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Separation of Church and State

Separation of Church and State

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Published by Papa Giorgio
This is originally from a debate. It is not well referenced nor is this wholly me writing as I quote quote a bit from others work and combine them with my own thoughts. (Not fully edited.)
This is originally from a debate. It is not well referenced nor is this wholly me writing as I quote quote a bit from others work and combine them with my own thoughts. (Not fully edited.)

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Categories:Types, Research, History
Published by: Papa Giorgio on Jul 23, 2010
Copyright:Attribution Non-commercial

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09/21/2010

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Separation of Church and State?
Definitions First
Religion, as defined by the Founders of the Constitution and the First Amendment, wasunderstood to mean a Christian denomination. First, let us review modern and classicaldefinitions of religion. Very simply, using today’s definitions to define yesterday’s words maylead to ridiculous historical conclusions. This first definition is a current one, followed by theclassical one that was framed into the First Amendment.
Religion:
“A set of beliefs concerning the cause, nature, and purpose of theuniverse”
(From: Random House Dictionary of the English Language, unabridged2nd addition [New York: Random House,
1987
], s.v.
“religion.”
).[
Side note
: Atheism falls under this definition, this is why there are tax-exempt atheist churches.Moreover, in 1969 Buddhism and Secular Humanism (atheistic religions) became officialreligions according to our Supreme Court. Secular Humanism (a materialistic, atheistic,explanation of our existence) has been taught and funded in our public schools for quite a longtime]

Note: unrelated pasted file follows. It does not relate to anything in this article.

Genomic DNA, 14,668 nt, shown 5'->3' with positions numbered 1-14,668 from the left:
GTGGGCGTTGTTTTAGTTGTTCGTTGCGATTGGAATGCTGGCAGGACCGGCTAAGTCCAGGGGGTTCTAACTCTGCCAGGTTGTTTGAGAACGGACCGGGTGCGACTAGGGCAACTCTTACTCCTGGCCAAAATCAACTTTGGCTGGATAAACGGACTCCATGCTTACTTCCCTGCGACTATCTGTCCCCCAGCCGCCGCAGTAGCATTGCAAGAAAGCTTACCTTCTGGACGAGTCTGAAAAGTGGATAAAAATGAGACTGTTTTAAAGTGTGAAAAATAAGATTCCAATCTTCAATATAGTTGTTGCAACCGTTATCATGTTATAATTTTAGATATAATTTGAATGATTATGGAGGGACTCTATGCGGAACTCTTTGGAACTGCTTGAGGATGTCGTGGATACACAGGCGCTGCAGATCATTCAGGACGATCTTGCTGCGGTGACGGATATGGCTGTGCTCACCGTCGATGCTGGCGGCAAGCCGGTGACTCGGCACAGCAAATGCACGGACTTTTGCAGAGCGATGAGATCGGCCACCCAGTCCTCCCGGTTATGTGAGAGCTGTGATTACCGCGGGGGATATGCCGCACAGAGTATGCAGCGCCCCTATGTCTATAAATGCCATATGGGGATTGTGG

Religion:
 
“Includes a belief in the being and perfections of God, in the revelationof His will to man, in man’s obligation to obey His commands, in a state of reward and punishment, and in man’s accountableness to God; and also true godliness or piety of life, with practice of all moral duties.”
(From: NoahWebster, An American Dictionary of the English Language, [New York: S.Converse,
1828
], s.v.
“religion.”
)With that in mind, anyone who reads the following will better understand the mind-frame inwhich the word
religion
was used.
The First Amendment
 The First Amendment never intended to separate Christian principles from government. Yettoday we so often hear the First Amendment coupled with the phrase
“separation of church and  state.
The First Amendment simply states:
“Congress shall make no law respecting anestablishment of religion or prohibiting the free exercise thereof.”
Obviously, the words
“separation,” “church,”
or 
“state”
are not found in the First Amendment;furthermore, that phrase appears in no founding document! While most recognize the phrase